The biennial Tbilisi Silk Road Forum was held from October 22-23, an event of the utmost importance for Georgia’s economic development. With over 2,000 people in attendance, the Forum gathered together policymakers, businesses, community leaders and academics to discuss trade and connectivity, as well as examine the challenges facing countries along the New Silk Road.

Production networks, multinational corporations and their value chains have been expanding their presence across countries and regions, and governments are making efforts to enhance trade by lowering trade barriers and signing free trade agreements. Against this backdrop, achieving sustainable growth through technology and industrial and infrastructural upgrades remains critical to facilitating inclusive growth in the region.

Director of ISET Tamar Sulukhia attended the Forum and formed part of the Knowledge Corridors panel. The panel discussed historical contexts with a particular focus on the Silk Road and the objective of knowledge corridors as a means of maximizing input for regional cooperation. The panel spoke about the roles of hard and soft infrastructure (connectivity, digitalization, etc.) in enhancing economic activity and accelerating partnerships. The Director of ISET highlighted that while the means of transferring information have fully transformed and advanced, the role of the Silk Road knowledge corridor remains unchanged in ‘structuring delivery of knowledge’ for creating intangible comparative advantage, as well as sharing evidence which serves to build trust between economic actors and countries. The panel also discussed the role of each actor – the government, think-tanks and universities, development partners and private sector – in ensuring the effective functioning of knowledge corridors.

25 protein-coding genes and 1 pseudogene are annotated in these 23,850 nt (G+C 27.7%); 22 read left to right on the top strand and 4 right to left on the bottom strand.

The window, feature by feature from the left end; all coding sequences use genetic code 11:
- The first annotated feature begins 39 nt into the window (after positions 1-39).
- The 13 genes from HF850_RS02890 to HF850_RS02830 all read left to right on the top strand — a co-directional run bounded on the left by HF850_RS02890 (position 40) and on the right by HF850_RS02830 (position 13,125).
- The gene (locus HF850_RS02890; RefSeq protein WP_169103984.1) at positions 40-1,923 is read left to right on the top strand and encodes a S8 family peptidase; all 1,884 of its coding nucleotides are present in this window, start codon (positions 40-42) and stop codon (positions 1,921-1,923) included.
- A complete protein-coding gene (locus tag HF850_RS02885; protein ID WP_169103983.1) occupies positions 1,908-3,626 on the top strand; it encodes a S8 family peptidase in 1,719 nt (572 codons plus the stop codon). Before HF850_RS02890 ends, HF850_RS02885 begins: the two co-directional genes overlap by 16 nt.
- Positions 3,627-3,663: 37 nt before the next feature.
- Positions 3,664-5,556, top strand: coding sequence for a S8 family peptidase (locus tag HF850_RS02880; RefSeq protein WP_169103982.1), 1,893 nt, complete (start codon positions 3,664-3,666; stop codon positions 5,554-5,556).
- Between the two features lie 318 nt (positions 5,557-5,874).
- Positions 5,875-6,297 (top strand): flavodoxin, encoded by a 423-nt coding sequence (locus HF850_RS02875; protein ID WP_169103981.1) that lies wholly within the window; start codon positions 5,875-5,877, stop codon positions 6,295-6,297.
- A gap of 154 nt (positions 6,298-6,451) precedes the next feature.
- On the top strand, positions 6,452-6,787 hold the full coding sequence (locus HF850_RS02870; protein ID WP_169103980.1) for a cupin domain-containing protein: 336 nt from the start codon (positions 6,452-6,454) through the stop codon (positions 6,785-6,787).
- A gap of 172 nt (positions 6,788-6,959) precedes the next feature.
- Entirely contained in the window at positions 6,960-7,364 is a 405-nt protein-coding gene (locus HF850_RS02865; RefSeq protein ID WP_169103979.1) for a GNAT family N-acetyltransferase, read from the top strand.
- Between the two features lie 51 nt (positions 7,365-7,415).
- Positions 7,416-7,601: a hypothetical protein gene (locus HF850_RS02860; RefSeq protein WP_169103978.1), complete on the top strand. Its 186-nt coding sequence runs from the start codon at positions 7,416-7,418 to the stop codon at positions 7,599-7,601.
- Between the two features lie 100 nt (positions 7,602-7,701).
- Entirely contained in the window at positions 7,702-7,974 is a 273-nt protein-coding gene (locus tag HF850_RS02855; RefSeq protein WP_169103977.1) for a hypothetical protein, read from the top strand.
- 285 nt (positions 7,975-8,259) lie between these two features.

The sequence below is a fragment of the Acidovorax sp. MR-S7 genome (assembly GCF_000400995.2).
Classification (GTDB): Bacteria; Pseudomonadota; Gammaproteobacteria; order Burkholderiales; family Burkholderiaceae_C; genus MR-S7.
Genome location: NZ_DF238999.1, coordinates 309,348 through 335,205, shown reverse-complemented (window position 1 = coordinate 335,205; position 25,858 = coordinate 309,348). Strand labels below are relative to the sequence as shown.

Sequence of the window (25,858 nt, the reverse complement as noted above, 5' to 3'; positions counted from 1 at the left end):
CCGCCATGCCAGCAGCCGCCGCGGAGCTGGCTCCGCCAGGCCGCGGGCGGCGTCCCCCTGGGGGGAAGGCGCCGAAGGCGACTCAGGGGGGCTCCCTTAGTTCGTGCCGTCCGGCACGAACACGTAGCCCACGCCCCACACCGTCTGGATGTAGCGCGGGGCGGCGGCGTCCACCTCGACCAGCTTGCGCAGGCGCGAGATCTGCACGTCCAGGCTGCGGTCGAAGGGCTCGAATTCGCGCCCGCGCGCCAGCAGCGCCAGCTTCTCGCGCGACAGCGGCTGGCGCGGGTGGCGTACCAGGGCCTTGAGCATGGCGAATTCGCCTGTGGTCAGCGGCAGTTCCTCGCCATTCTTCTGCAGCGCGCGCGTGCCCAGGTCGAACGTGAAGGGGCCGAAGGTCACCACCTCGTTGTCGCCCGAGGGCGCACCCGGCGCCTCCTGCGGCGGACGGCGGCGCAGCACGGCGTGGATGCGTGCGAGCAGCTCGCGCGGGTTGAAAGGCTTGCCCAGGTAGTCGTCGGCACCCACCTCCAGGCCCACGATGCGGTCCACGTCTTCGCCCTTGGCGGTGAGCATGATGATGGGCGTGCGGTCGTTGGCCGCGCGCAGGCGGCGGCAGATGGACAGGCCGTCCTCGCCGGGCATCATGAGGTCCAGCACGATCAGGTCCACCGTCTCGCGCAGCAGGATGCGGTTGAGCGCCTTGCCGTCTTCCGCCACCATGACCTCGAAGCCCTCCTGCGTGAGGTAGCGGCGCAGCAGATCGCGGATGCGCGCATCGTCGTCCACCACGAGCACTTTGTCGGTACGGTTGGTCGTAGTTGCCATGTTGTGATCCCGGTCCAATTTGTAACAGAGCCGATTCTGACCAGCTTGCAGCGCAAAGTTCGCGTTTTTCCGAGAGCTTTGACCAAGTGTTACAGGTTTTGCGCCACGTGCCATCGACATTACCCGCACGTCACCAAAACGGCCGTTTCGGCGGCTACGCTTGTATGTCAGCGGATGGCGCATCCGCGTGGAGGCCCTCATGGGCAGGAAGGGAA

As Georgia seeks to establish itself as a major economic hub along the New Silk Road, bringing together so many important actors is of critical importance for Georgia’s development. The event was organized by the Government of Georgia and a number of state bodies, with the support of the private sectors and foreign partners.

Our Partners